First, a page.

By the above-described process, it is possible to create the model images 45 based on the actual inspection target images 40 even in the inspection of the MEMS devices for which acquisition of an absolute normal product sample is impossible. There is a likelihood that a defect such as a foreign substance, a flaw, a crack of thin film and the like may be present on each inspection target image 40. However, by dividing each die 30 into a multiplicity of (in the present embodiment, 234) first division regions 71 and calculating the average luminance values over the plurality of (in the present embodiment, 88) dies 30, the defect of each inspection target image 40 can be compensated, and it becomes possible to create the substantially ideal model images 45. Thus, highly accurate defect detection is enabled.

As described above, since each of the inspection target image 40 at a single first division region 71 is present for each of the focal points F1 to F3, the model image 45 is also created for each focal point. Accordingly, in the present embodiment, since the number of the first division regions 71 is 234 on each die 30, 234×3 (a total of 702) sheets of model images are created.

Referring back to the flowchart of FIG. 6, after the completion of creation of the model images 45, the CPU 21 performs a process for extracting a difference between the model images 45 and each inspection target image 40 after the high pass filtering process for every first division region 71 (step 106).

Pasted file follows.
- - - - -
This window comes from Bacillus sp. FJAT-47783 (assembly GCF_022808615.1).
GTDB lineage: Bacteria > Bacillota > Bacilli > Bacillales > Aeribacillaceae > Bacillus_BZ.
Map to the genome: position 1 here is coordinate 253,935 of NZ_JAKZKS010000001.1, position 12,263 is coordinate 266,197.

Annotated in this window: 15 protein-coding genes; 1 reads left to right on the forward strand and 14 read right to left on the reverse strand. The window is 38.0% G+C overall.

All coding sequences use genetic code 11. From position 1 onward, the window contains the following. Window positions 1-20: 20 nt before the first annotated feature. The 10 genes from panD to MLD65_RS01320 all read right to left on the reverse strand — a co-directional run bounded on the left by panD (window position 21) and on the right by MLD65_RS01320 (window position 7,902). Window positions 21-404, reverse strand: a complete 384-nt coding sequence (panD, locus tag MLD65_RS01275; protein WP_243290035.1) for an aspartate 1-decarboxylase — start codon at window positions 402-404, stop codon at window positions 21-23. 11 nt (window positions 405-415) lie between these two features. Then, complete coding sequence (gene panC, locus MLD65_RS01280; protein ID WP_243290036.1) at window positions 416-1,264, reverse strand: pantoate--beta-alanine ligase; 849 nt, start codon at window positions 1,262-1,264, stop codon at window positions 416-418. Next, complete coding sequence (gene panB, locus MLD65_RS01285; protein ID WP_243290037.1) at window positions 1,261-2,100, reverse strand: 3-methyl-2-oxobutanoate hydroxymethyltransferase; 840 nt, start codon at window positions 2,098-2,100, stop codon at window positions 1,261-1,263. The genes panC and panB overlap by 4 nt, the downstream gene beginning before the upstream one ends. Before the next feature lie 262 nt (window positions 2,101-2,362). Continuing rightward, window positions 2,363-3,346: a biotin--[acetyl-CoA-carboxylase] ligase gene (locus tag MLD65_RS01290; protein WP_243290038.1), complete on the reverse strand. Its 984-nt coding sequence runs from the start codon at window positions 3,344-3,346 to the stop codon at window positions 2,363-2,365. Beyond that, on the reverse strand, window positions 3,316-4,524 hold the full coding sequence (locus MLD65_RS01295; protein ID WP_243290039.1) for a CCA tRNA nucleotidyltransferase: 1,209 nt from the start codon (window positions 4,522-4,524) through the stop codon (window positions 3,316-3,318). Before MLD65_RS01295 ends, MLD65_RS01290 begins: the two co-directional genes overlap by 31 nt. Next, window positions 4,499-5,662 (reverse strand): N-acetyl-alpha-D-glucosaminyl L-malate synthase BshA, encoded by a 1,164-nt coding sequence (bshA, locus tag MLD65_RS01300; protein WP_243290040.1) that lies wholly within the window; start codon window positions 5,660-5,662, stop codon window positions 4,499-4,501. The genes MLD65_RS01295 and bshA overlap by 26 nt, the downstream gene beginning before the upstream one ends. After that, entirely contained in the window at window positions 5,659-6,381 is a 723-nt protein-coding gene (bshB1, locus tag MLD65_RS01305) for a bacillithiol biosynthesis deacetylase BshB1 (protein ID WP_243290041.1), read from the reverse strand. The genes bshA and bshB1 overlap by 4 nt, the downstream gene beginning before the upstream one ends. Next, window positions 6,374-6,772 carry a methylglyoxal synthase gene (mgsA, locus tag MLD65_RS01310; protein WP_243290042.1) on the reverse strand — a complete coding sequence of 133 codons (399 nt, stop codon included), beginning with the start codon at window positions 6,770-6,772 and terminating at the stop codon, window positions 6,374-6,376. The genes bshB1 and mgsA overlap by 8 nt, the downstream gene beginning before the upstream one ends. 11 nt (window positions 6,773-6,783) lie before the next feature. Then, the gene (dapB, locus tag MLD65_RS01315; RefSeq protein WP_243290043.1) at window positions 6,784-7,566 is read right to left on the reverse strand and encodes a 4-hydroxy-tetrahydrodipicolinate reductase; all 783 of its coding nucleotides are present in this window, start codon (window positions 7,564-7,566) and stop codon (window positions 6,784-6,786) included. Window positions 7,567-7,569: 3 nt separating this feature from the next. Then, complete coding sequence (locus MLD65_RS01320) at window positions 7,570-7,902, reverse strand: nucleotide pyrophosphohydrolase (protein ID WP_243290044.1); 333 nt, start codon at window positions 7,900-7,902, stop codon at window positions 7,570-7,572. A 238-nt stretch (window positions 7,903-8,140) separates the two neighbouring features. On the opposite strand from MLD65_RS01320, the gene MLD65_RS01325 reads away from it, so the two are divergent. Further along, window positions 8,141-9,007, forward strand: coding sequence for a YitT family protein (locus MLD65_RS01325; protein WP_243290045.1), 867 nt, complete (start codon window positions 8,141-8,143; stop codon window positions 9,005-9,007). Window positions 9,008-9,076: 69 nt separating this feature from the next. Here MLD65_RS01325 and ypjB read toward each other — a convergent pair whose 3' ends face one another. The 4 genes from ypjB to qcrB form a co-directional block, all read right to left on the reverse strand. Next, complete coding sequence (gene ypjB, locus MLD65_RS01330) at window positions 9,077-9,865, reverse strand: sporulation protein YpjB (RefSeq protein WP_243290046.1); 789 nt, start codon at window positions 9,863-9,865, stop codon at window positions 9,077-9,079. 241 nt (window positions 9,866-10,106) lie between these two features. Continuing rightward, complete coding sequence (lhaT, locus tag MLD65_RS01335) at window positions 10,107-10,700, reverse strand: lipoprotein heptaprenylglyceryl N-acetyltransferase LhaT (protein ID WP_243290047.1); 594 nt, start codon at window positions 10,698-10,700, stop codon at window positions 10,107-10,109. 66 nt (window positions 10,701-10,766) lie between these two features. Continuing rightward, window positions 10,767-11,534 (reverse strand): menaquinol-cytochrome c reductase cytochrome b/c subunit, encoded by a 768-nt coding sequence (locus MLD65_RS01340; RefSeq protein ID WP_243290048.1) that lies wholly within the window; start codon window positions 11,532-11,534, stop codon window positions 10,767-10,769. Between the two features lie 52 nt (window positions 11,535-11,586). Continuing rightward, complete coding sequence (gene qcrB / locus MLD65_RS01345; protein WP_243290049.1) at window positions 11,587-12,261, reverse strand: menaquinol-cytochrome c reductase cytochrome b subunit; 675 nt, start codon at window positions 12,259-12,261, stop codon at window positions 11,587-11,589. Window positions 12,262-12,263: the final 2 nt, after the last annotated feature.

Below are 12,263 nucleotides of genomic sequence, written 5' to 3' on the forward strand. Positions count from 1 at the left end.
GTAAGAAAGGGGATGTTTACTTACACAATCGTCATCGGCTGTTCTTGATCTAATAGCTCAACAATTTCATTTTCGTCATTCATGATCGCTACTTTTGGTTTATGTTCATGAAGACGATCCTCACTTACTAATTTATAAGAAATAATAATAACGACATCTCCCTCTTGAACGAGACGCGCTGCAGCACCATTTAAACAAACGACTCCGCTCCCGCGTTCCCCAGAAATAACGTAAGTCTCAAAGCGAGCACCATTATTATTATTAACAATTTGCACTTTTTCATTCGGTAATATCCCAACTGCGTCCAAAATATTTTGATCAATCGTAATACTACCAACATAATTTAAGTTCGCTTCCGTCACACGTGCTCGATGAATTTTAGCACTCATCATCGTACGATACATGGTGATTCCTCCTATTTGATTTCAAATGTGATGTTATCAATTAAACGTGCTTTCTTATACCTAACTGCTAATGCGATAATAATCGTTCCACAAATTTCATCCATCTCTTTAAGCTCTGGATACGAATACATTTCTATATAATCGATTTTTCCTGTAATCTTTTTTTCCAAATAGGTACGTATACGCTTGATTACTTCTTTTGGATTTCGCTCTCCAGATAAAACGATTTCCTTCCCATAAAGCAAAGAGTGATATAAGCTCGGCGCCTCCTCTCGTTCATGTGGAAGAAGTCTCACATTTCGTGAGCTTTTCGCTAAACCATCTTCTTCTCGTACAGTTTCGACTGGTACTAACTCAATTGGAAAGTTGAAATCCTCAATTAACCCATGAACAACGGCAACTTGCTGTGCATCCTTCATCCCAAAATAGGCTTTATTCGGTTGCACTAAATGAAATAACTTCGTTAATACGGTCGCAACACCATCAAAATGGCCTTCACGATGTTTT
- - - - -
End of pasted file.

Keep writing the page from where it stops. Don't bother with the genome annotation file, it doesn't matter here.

To elaborate, as in the case of the above-stated position alignment process for the creation of the model images 45, the CPU 21 performs position alignment along the X, Y, and θ directions based on the shapes of the recesses 50 present on the model images 45 and each inspection target image 40, and performs a binarization process by extracting the difference between the two images by a subtraction process and then outputs the result as a difference image.

Then, the CPU 21 performs filtering by a so-called Blob extraction for this difference image (step 107). Here, a Blob implies a cluster of pixels having a preset (or a preset range of) gray scale value on the difference image. From the difference image, the CPU 21 extracts only a Blob larger than a certain area (e.g., 3 pixels) among Blobs.

FIG. 13 shows difference images before and after the Blob extracting process. FIG. 13( a) illustrates a difference image 60 before the Blob extraction, and FIG. 13( b) illustrates a difference image after the Blob extraction (hereinafter referred to as a “Blob extraction image 65”).